Membrane transporters and channels

Membrane transporters and ion channels play a crucial role in the provision of nutrients to organisms and cells, they remove toxic compounds and waste, and are crucial in regulating excitability in the nervous system. In the Research School of Biology we target ion channels to treat human diseases and target transporters to treat type 2 diabetes and cancer. We use computational approaches to study the function of ion channels and investigate transport processes in parasites as novel targets to combat Malaria. 

Project Groups
Adaptations of solid tumours to their environment
ANU International applicants for PhDs in Biomedical Science and Biochemistry
Biologically inspired membranes for the efficient desalination of water
Cancer metabolism
Cellular adaptations that allow the transmission and survival of Plasmodium falciparum when taken up by the mosquito
CO2 acquisition by cyanobacteria and plants, and impact of climate change
CO2 diffusion inside leaves
Computational models of nerve conduction
Design and evaluation of novel antimalarial drugs
Designing new channel inhibitors for treating chronic pain
Diseases of amino acid transport
Do multidrug transporters play a role in Alzheimer’s Disease?
Drug resistance in the human malaria parasite
Erythrocyte membrane modifications during malaria infection
Functional characterisation of novel autotransporter proteins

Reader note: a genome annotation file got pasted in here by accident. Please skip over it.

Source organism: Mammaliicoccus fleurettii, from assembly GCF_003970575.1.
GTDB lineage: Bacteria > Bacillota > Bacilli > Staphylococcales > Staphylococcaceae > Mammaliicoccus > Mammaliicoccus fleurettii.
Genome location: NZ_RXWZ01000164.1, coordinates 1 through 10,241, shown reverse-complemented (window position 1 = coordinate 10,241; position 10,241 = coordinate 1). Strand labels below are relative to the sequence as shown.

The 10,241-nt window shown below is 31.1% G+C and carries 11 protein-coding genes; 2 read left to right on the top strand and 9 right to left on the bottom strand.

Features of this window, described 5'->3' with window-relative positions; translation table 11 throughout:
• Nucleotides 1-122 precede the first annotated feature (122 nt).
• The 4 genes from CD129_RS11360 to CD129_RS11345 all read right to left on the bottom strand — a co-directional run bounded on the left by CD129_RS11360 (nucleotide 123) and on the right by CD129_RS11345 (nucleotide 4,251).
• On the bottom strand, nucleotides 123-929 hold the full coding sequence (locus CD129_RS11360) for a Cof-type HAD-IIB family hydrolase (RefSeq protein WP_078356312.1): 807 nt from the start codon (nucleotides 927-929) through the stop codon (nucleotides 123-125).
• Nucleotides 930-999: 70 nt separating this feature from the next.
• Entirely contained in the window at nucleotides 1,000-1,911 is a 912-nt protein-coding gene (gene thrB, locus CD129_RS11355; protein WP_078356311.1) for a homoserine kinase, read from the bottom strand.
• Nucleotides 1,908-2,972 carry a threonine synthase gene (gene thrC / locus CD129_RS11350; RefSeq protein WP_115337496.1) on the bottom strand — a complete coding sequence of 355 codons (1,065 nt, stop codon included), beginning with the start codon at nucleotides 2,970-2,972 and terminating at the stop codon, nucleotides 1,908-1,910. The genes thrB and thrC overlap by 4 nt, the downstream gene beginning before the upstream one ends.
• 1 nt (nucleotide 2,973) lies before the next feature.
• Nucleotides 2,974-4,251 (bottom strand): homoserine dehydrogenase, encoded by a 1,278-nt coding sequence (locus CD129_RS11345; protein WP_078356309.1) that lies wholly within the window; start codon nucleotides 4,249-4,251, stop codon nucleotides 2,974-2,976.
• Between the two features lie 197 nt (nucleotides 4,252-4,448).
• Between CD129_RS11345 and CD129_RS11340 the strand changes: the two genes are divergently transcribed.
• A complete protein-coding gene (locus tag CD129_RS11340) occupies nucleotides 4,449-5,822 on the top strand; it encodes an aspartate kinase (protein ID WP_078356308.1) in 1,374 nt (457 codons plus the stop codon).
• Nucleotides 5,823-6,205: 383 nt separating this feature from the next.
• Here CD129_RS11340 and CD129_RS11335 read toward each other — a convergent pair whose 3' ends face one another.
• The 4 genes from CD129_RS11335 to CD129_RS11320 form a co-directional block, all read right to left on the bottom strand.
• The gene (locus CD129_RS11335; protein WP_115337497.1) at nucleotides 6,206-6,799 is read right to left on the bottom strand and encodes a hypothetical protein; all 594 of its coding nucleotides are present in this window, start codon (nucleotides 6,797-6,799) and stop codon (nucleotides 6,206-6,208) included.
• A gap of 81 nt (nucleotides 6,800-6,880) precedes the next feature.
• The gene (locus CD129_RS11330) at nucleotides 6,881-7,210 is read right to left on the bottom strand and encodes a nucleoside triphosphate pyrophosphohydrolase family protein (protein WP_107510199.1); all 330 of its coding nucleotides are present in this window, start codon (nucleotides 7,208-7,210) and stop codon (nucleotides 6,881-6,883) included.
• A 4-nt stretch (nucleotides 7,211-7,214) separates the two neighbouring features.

How do biological molecules distinguish between ions?
How do RNA binding proteins find the right partner?
How does P-glycoprotein confer resistance to so many anti-cancer drugs?
How does pfCRT confer drug resistance to malaria?
Identification and characterisation of membrane transport proteins
Ion homeostasis in the malaria parasite
Lipid flipping in vision: seeing is believing!
Membrane transport proteins of the malaria parasite and their roles in conferring drug resistance
New antibiotics that target membrane channels
Novel nutrient/metabolite transporters in apicomplexan parasites
Nutrient acquisition in apicomplexan parasites
Olfactory pattern recognition in nematodes
Plasmodium falciparum lipid metabolism as a target for malaria intervention strategies
Redesign and engineering of the autotransporter β-barrel domain
Structural basis of drug resistance in the Malaria parasite
Structural basis of Endometriosis
Student opportunities in molecular analysis of CO2 acquisition by cyanobacteria
SynBio enabled biosensors
Synthetic nanotubes to mimic biological ion channels
Targeting ion transport in apicomplexan parasites with new generation antimalarials
The biology of the mitochondrion of apicomplexan parasites
The role of amino acids in diabetes
The role of phospholipid flippases in the immune system
The transport game – modelling the physiology of cells
To what degree does autotransporter folding inside the bacterial cell resemble autotransporter folding in bulk solution?
Understanding the proteins responsible for our sense of touch
Vitamin utilisation by malaria parasites